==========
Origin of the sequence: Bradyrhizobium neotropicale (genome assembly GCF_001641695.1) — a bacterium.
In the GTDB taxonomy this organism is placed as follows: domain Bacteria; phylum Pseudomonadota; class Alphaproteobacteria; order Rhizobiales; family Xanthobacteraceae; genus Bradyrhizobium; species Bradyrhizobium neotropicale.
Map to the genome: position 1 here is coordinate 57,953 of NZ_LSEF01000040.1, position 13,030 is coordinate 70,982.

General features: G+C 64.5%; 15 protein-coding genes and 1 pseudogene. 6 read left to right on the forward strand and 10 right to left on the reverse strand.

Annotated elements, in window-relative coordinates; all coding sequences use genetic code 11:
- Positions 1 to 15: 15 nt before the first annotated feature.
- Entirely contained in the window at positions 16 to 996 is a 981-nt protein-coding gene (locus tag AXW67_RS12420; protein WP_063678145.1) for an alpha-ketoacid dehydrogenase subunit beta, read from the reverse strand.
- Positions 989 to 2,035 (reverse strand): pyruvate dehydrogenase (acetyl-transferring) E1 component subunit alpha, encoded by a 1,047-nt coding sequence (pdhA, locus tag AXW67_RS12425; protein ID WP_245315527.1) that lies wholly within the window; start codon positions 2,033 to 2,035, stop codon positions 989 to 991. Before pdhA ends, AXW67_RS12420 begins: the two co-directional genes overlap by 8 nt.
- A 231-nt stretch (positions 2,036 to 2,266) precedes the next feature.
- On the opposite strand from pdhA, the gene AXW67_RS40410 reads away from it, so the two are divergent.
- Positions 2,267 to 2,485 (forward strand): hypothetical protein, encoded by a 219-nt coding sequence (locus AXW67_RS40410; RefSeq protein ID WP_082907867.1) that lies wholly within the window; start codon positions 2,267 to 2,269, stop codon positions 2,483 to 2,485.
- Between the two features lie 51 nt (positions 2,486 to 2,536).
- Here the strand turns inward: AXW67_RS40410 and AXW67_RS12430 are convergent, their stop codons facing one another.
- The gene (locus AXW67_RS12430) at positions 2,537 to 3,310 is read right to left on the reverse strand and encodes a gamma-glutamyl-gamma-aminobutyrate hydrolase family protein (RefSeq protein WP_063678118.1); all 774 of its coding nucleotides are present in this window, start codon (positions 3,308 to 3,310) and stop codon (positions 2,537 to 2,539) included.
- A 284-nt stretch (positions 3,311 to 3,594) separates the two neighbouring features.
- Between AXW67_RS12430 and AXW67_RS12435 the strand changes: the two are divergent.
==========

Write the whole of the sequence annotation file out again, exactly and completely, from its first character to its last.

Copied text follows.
Origin of the sequence: Bradyrhizobium neotropicale (genome assembly GCF_001641695.1) — a bacterium.
In the GTDB taxonomy this organism is placed as follows: domain Bacteria; phylum Pseudomonadota; class Alphaproteobacteria; order Rhizobiales; family Xanthobacteraceae; genus Bradyrhizobium; species Bradyrhizobium neotropicale.
Map to the genome: position 1 here is coordinate 57,953 of NZ_LSEF01000040.1, position 13,030 is coordinate 70,982.

General features: G+C 64.5%; 15 protein-coding genes and 1 pseudogene. 6 read left to right on the forward strand and 10 right to left on the reverse strand.

Annotated elements, in window-relative coordinates; all coding sequences use genetic code 11:
- Positions 1 to 15: 15 nt before the first annotated feature.
- Entirely contained in the window at positions 16 to 996 is a 981-nt protein-coding gene (locus tag AXW67_RS12420; protein WP_063678145.1) for an alpha-ketoacid dehydrogenase subunit beta, read from the reverse strand.
- Positions 989 to 2,035 (reverse strand): pyruvate dehydrogenase (acetyl-transferring) E1 component subunit alpha, encoded by a 1,047-nt coding sequence (pdhA, locus tag AXW67_RS12425; protein ID WP_245315527.1) that lies wholly within the window; start codon positions 2,033 to 2,035, stop codon positions 989 to 991. Before pdhA ends, AXW67_RS12420 begins: the two co-directional genes overlap by 8 nt.
- A 231-nt stretch (positions 2,036 to 2,266) precedes the next feature.
- On the opposite strand from pdhA, the gene AXW67_RS40410 reads away from it, so the two are divergent.
- Positions 2,267 to 2,485 (forward strand): hypothetical protein, encoded by a 219-nt coding sequence (locus AXW67_RS40410; RefSeq protein ID WP_082907867.1) that lies wholly within the window; start codon positions 2,267 to 2,269, stop codon positions 2,483 to 2,485.
- Between the two features lie 51 nt (positions 2,486 to 2,536).
- Here the strand turns inward: AXW67_RS40410 and AXW67_RS12430 are convergent, their stop codons facing one another.
- The gene (locus AXW67_RS12430) at positions 2,537 to 3,310 is read right to left on the reverse strand and encodes a gamma-glutamyl-gamma-aminobutyrate hydrolase family protein (RefSeq protein WP_063678118.1); all 774 of its coding nucleotides are present in this window, start codon (positions 3,308 to 3,310) and stop codon (positions 2,537 to 2,539) included.
- A 284-nt stretch (positions 3,311 to 3,594) separates the two neighbouring features.
- Between AXW67_RS12430 and AXW67_RS12435 the strand changes: the two are divergent.